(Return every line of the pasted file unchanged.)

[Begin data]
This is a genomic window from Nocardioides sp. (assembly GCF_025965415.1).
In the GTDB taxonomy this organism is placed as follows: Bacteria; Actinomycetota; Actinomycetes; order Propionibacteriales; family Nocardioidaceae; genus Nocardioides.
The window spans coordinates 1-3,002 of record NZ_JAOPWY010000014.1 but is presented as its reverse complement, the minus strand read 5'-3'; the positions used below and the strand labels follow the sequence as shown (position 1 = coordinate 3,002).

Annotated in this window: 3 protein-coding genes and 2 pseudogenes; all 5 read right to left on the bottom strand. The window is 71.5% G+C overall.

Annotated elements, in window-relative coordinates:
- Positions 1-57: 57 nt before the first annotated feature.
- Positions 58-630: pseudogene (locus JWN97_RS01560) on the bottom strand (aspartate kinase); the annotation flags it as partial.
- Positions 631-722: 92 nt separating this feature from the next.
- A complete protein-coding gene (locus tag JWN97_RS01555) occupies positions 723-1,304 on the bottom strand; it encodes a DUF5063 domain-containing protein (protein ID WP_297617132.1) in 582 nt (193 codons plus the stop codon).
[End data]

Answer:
This is a genomic window from Nocardioides sp. (assembly GCF_025965415.1).
In the GTDB taxonomy this organism is placed as follows: Bacteria; Actinomycetota; Actinomycetes; order Propionibacteriales; family Nocardioidaceae; genus Nocardioides.
The window spans coordinates 1-3,002 of record NZ_JAOPWY010000014.1 but is presented as its reverse complement, the minus strand read 5'-3'; the positions used below and the strand labels follow the sequence as shown (position 1 = coordinate 3,002).

Annotated in this window: 3 protein-coding genes and 2 pseudogenes; all 5 read right to left on the bottom strand. The window is 71.5% G+C overall.

Annotated elements, in window-relative coordinates:
- Positions 1-57: 57 nt before the first annotated feature.
- Positions 58-630: pseudogene (locus JWN97_RS01560) on the bottom strand (aspartate kinase); the annotation flags it as partial.
- Positions 631-722: 92 nt separating this feature from the next.
- A complete protein-coding gene (locus tag JWN97_RS01555) occupies positions 723-1,304 on the bottom strand; it encodes a DUF5063 domain-containing protein (protein ID WP_297617132.1) in 582 nt (193 codons plus the stop codon).